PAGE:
Corruption dents India's image, says Manmohan Singh

Govt has set up a GoM to explore possible measures to tackle graft

Addressing the second annual conference of state chief secretaries here on Friday, Singh said instances of graft “dent our international image and demean us before our own people” and that they “need to be tackled boldly, quickly.”

Without directly alluding to the scams that have shaken the UPA and cast doubts on his ability to act decisively against corruption, Singh said “serious concern has been expressed in many responsible circles about the lack of ethical conduct and probity in our public life.”

He admitted: “Corruption strikes at the roots of good governance. It is an impediment to faster growth. It dilutes, if not negates, our efforts at social inclusion. It dents our international image and it demeans us before our own people. This is a challenge which has to be faced frontally, boldly and quickly.”

The prime minister said the government has set up a group of ministers to explore all possible measures, legal or administrative, to tackle corruption.

“Two Bills have already been introduced in Parliament relating to judicial accountability and the protection of whistle blowers. Along with legislation, the necessary revamp of administrative practices and procedures needs to be fast-tracked.

Systemic response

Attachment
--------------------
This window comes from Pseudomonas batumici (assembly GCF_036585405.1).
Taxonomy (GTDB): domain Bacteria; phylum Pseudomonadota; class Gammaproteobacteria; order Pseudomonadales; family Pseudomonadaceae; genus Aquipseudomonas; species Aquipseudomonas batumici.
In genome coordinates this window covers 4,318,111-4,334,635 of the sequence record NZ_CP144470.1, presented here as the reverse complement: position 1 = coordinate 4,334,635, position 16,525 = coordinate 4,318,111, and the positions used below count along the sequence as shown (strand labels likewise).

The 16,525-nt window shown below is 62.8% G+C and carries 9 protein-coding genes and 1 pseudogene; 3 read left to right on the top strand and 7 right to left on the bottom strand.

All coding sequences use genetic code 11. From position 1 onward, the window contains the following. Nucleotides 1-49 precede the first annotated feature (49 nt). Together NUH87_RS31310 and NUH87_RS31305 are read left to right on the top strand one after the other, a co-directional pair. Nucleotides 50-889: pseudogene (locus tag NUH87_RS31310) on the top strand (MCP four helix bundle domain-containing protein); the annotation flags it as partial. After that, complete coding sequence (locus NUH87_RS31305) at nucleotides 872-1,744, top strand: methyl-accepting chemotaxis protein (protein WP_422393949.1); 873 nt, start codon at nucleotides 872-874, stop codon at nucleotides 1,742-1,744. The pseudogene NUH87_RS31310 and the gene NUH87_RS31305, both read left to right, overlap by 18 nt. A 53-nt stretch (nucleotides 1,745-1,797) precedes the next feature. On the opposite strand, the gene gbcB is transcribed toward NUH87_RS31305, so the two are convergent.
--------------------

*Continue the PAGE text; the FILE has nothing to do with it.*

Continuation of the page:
“A systemic response that reduces opportunities for corruption needs to be put in place,” Singh suggested.

“It is now well documented that the introduction of competition, greater choice and modern technology can cut down opportunities for corruption in a very meaningful manner.

“Delays, another major cause, can be addressed to a large extent by effective decentralisation and delegation of power and responsibility.

“All these issues require your wholehearted attention and I have no doubt that if all of us work together we can bring about vast improvements in governance,” he said. 

Also addressing the conference, Minister of State for Personnel, Public Grievances and  Pensions V Narayanasamy said there is a convergence of view that “we need an ethical infrastructure with transparency, accountability and integrity as keystones for good governance.

“In this respect, the Right to Information Act, 2005, has been a major success and is seen as a powerful tool for bringing objectivity and reducing corruption,” he said.
The government has been rattled by a series of scams from the defective procedures in awarding licences for 2G spectrum in 2008 to irregularities in organising Commonwealth Games and the “Adarsh Society” scam. The opposition has also been piling pressure by demanding a Joint Parliamentary Committee (JPC) probe into the 2G spectrum scam.

Liked the story?

  • 0

  • 0

  • 0

  • 0

  • 0